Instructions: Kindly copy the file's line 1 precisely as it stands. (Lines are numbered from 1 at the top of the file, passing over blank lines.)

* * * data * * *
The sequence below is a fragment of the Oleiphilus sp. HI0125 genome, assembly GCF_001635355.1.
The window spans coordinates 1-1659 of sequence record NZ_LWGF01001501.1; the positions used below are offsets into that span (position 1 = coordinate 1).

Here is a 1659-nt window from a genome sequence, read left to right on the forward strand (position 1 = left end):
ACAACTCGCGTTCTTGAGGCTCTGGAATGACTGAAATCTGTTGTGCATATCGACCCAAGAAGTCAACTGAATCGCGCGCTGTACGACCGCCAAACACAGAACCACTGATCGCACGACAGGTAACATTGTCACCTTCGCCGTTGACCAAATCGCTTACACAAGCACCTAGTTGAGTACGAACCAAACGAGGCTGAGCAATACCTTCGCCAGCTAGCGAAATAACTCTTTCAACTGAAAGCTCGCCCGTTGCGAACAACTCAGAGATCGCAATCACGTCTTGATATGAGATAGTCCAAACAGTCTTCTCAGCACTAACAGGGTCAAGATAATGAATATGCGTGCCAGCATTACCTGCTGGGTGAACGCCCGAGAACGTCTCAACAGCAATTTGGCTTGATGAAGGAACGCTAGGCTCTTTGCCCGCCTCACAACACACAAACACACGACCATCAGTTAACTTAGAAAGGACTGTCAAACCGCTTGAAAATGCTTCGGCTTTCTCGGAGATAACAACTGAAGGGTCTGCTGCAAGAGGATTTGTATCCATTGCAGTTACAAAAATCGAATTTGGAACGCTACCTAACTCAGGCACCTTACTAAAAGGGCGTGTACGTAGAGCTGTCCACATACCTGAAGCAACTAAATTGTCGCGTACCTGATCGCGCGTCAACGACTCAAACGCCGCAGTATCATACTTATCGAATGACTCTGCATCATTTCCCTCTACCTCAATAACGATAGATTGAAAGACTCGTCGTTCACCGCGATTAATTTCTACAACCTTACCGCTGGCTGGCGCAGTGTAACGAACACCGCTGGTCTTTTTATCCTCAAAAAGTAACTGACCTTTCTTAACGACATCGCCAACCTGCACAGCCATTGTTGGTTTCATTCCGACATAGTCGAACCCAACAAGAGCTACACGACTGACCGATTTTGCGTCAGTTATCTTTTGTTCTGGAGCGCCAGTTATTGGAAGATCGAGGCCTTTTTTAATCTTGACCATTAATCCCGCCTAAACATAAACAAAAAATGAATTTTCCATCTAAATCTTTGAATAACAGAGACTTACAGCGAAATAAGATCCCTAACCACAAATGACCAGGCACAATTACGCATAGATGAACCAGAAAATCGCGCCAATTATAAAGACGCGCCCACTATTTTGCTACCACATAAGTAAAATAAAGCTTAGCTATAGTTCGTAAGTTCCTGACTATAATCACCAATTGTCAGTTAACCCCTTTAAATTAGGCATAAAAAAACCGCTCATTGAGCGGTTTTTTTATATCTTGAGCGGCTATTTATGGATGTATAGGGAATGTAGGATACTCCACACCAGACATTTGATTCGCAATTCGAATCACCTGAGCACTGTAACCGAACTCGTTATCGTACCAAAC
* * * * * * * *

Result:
The sequence below is a fragment of the Oleiphilus sp. HI0125 genome, assembly GCF_001635355.1.